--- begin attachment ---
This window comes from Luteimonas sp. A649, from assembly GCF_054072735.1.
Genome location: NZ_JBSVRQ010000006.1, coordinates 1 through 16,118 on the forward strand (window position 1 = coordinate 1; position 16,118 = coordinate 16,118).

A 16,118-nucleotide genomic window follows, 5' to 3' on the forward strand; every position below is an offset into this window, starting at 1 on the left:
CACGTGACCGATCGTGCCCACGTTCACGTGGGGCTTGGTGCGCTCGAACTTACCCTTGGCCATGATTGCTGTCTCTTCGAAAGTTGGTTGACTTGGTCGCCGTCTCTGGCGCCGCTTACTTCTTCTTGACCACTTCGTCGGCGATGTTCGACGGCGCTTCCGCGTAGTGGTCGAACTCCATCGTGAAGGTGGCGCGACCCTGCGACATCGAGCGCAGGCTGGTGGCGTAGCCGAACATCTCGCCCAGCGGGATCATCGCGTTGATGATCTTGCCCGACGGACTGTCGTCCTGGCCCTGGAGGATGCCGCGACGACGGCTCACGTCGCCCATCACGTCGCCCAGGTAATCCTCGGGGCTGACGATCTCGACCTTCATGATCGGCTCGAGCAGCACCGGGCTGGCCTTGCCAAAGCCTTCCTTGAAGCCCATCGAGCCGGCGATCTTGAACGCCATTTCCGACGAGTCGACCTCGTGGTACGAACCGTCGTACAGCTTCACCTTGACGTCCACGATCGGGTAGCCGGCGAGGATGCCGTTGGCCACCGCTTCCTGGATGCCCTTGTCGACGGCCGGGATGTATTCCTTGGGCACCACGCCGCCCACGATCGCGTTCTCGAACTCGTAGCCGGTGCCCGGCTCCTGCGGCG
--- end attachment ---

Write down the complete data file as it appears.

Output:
This window comes from Luteimonas sp. A649, from assembly GCF_054072735.1.
Genome location: NZ_JBSVRQ010000006.1, coordinates 1 through 16,118 on the forward strand (window position 1 = coordinate 1; position 16,118 = coordinate 16,118).

A 16,118-nucleotide genomic window follows, 5' to 3' on the forward strand; every position below is an offset into this window, starting at 1 on the left:
CACGTGACCGATCGTGCCCACGTTCACGTGGGGCTTGGTGCGCTCGAACTTACCCTTGGCCATGATTGCTGTCTCTTCGAAAGTTGGTTGACTTGGTCGCCGTCTCTGGCGCCGCTTACTTCTTCTTGACCACTTCGTCGGCGATGTTCGACGGCGCTTCCGCGTAGTGGTCGAACTCCATCGTGAAGGTGGCGCGACCCTGCGACATCGAGCGCAGGCTGGTGGCGTAGCCGAACATCTCGCCCAGCGGGATCATCGCGTTGATGATCTTGCCCGACGGACTGTCGTCCTGGCCCTGGAGGATGCCGCGACGACGGCTCACGTCGCCCATCACGTCGCCCAGGTAATCCTCGGGGCTGACGATCTCGACCTTCATGATCGGCTCGAGCAGCACCGGGCTGGCCTTGCCAAAGCCTTCCTTGAAGCCCATCGAGCCGGCGATCTTGAACGCCATTTCCGACGAGTCGACCTCGTGGTACGAACCGTCGTACAGCTTCACCTTGACGTCCACGATCGGGTAGCCGGCGAGGATGCCGTTGGCCACCGCTTCCTGGATGCCCTTGTCGACGGCCGGGATGTATTCCTTGGGCACCACGCCGCCCACGATCGCGTTCTCGAACTCGTAGCCGGTGCCCGGCTCCTGCGGCG